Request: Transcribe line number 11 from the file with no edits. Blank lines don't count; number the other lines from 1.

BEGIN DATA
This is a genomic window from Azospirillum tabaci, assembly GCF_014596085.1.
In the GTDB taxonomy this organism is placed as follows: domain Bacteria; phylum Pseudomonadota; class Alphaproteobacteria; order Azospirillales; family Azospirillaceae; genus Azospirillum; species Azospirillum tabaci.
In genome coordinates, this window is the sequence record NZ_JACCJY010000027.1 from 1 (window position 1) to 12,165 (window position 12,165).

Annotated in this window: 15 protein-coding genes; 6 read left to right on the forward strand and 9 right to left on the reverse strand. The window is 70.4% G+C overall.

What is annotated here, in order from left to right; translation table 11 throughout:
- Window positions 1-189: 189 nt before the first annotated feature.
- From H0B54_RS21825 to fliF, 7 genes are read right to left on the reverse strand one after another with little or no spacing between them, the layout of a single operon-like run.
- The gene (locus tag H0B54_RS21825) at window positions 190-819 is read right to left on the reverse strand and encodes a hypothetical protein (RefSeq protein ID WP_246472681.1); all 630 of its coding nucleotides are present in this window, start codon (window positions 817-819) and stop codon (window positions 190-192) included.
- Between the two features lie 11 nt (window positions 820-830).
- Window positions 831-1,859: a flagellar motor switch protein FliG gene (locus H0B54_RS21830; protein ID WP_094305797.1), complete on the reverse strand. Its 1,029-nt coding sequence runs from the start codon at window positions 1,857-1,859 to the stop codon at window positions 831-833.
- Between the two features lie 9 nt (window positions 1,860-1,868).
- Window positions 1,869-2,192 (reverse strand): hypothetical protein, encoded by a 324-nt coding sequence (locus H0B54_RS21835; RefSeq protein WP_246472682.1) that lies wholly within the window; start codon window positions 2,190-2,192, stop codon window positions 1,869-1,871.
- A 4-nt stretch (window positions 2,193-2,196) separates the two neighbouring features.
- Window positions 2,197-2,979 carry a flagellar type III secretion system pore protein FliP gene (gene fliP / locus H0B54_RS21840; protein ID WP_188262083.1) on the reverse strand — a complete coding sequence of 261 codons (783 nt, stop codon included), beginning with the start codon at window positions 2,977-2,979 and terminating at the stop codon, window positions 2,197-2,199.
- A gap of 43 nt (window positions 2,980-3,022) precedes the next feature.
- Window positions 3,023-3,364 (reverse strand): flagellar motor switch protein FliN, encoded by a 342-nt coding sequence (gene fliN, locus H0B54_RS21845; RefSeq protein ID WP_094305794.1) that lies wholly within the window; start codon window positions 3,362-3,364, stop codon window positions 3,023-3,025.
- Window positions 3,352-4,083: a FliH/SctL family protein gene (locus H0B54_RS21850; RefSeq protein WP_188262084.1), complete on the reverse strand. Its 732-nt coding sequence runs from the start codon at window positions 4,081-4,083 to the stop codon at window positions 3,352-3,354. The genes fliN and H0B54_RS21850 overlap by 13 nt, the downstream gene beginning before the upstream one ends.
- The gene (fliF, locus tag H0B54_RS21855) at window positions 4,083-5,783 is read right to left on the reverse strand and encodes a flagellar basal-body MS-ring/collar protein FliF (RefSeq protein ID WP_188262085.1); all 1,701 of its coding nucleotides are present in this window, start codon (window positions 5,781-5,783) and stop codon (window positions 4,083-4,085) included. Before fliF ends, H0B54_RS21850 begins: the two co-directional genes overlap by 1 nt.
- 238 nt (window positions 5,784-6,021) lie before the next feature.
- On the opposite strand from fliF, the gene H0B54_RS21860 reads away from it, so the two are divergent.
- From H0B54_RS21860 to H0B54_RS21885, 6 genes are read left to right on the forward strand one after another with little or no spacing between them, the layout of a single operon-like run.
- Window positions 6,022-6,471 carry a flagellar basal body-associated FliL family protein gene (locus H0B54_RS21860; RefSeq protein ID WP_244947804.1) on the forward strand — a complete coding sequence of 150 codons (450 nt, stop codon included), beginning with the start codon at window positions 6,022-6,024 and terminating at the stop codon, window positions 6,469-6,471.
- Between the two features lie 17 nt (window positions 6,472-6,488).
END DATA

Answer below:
- Between the two features lie 9 nt (window positions 1,860-1,868).